‘In my role at this university, my job is to create a sense of belonging for all students.
‘And that is hard and messy and not easy, and the answers are not black or white, or right or wrong. This is part of the creation of belonging.
‘And it doesn’t feel comfortable and it doesn’t always feel safe, but there are always places of safety and there is always an intention to make sure you all feel in a space where you can feel fully.’
Steinbach said that Duncan was ‘absolutely welcome’ – leading him to raise an eyebrow.
She said she wanted ‘more speech, not less’ – but appeared happy to let students heckle someone whose views were different to hers.
She accused Duncan of fostering ‘division’ that upset the students.
‘I hope you can look through the spectacle and noise, to the people holding these signs,’ she said, pointing out one person holding aloft a ‘Trans Lives Matter’ placard.
She then invited any students who felt threatened to leave, telling them ‘many who go before Judge Duncan do not have a choice. You have a choice.’
Dozens stood and filed out, as Duncan looked on in shock and distain.
Steinbach, who worked as an attorney for the NAACP before joining Stanford, condemned Duncan for his work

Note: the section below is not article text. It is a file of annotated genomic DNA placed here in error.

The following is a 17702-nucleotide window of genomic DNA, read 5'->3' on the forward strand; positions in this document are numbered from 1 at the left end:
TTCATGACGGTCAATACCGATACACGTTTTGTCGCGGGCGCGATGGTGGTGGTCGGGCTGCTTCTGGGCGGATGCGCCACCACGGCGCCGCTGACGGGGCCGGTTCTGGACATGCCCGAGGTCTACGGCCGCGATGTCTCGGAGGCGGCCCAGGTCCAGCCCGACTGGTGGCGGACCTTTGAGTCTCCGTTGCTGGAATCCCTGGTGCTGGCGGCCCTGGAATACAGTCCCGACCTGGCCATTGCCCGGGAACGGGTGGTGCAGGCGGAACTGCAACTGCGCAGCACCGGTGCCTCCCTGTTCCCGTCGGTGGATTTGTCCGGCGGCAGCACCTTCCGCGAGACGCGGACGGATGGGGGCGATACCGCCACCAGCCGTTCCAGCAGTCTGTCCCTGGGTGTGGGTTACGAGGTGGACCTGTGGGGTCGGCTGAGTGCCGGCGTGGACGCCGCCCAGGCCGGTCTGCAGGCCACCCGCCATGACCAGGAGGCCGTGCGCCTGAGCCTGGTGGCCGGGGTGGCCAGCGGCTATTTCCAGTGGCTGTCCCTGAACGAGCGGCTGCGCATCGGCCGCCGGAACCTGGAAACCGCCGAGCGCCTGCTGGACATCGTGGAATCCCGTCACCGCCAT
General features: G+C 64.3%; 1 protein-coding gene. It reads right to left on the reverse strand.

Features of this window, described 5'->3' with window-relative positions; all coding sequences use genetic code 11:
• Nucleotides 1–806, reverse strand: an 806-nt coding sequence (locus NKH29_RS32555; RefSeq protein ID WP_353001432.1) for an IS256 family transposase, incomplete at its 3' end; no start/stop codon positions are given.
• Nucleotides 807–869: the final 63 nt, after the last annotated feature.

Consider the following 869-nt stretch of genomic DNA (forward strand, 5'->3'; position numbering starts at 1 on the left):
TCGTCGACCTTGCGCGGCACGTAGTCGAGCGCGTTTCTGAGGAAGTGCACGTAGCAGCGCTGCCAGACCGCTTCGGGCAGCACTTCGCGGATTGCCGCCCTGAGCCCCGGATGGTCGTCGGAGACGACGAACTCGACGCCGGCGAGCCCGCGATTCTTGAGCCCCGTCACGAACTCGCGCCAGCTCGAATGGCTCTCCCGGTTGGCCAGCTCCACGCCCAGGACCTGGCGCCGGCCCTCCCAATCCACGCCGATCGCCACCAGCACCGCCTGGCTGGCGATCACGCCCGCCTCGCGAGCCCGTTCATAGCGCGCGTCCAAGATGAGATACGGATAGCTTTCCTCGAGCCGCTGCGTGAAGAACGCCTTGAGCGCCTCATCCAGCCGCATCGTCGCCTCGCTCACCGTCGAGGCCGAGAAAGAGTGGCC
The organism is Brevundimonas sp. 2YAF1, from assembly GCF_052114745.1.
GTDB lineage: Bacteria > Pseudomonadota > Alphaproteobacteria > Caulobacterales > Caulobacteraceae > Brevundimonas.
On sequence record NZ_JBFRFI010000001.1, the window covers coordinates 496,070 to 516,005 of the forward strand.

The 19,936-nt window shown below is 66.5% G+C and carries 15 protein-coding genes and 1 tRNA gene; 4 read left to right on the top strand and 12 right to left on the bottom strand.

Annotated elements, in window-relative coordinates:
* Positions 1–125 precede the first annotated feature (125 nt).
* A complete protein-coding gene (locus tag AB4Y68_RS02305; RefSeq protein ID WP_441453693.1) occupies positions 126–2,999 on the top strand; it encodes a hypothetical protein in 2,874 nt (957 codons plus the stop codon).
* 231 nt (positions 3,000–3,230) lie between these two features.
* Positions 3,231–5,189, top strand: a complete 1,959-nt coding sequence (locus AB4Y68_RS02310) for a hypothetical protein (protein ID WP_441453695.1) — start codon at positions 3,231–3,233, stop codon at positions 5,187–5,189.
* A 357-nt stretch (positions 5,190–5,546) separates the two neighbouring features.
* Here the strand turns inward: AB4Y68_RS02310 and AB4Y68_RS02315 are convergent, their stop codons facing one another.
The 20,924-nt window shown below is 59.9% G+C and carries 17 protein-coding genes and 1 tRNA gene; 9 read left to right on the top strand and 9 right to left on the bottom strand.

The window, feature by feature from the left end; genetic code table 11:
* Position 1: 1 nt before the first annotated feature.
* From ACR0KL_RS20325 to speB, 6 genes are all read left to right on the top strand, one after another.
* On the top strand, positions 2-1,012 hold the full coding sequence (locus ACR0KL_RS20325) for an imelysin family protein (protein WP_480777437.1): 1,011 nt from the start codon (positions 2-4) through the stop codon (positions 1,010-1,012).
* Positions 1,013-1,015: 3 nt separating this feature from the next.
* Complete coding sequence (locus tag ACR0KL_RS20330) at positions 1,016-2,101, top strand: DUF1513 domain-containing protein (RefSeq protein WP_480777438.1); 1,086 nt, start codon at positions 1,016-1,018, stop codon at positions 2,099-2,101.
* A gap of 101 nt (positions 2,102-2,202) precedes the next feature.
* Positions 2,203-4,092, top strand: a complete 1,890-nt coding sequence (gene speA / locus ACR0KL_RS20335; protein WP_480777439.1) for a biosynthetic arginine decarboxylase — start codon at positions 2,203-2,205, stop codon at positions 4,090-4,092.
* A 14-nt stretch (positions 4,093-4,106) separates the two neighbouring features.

Duncan on Friday told Reuters he felt ambushed.
‘In my view, this was a setup, she was working with students on this,’ he said.
Prior to the event, Steinbach sent out an email parroting the same woke points, sparking speculation she’d been circling the wagons prior to the ambush.
He said he was ‘offended’ and ‘disturbed’ by the ‘deeply uncivil behavior’ of the students and Steinbach.
‘It would be nice if they reached out to me and said, ‘Gee, we’re sorry,’ he said.
In an message to students on Friday, Stanford Law dean Jenny Martinez said preventing a speaker from presenting through heckling or other means violates the school’s policies.
‘However well-intentioned, attempts at managing the room in this instance went awry,’ she wrote.
‘The way this event unfolded was not aligned with our institutional commitment to freedom of speech.’
Duncan compared the protest to incidents at other law schools, including Yale and Georgetown, where student-led protests of conservative speakers prompted discussion about whether law schools are living up to their ideals as bastions of open debate and free speech.
Some federal court judges have said they’ll no longer hire clerks from Yale, over fears they’ll end up with a woke social justice warrior unable to represent someone whose views they find offensive.
Stanford law students could now find themselves shunned too. The school is one of the wokest and most prestigious colleges in the United States.
Last year, it sparked uproar after publishing a ‘harmful language guide,’ which claimed words including ‘American’ and ‘brave’ were offensive – and that the phrase ‘give it a go’ glorified violent imagery.
‘I told [students] this is not going to work in a courtroom, this way of disagreement,’ Duncan said of the tussle.
‘Maybe that’s where we are going as a society, but that doesn’t work in my courtroom.’
Law student Tessa Silverman, who attended the protest, told Reuters that Duncan himself appeared angry and called some students ‘idiots.’
Duncan confirmed it.
‘They are idiots,’ he said. ‘They are hypocrites and they are bullies.’